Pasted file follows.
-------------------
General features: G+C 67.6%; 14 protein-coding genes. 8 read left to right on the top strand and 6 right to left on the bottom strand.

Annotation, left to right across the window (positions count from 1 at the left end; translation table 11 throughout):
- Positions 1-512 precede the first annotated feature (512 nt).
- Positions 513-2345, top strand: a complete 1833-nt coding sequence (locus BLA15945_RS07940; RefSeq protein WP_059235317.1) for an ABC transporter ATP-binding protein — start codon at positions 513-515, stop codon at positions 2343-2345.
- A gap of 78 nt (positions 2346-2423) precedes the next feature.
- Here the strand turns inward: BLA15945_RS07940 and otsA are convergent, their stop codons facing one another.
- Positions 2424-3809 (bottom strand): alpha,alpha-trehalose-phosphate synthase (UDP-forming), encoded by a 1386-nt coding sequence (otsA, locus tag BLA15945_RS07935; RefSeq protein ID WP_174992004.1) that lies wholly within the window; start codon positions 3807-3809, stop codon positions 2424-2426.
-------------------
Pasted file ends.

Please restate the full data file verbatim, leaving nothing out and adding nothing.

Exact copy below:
General features: G+C 67.6%; 14 protein-coding genes. 8 read left to right on the top strand and 6 right to left on the bottom strand.

Annotation, left to right across the window (positions count from 1 at the left end; translation table 11 throughout):
- Positions 1-512 precede the first annotated feature (512 nt).
- Positions 513-2345, top strand: a complete 1833-nt coding sequence (locus BLA15945_RS07940; RefSeq protein WP_059235317.1) for an ABC transporter ATP-binding protein — start codon at positions 513-515, stop codon at positions 2343-2345.
- A gap of 78 nt (positions 2346-2423) precedes the next feature.
- Here the strand turns inward: BLA15945_RS07940 and otsA are convergent, their stop codons facing one another.
- Positions 2424-3809 (bottom strand): alpha,alpha-trehalose-phosphate synthase (UDP-forming), encoded by a 1386-nt coding sequence (otsA, locus tag BLA15945_RS07935; RefSeq protein ID WP_174992004.1) that lies wholly within the window; start codon positions 3807-3809, stop codon positions 2424-2426.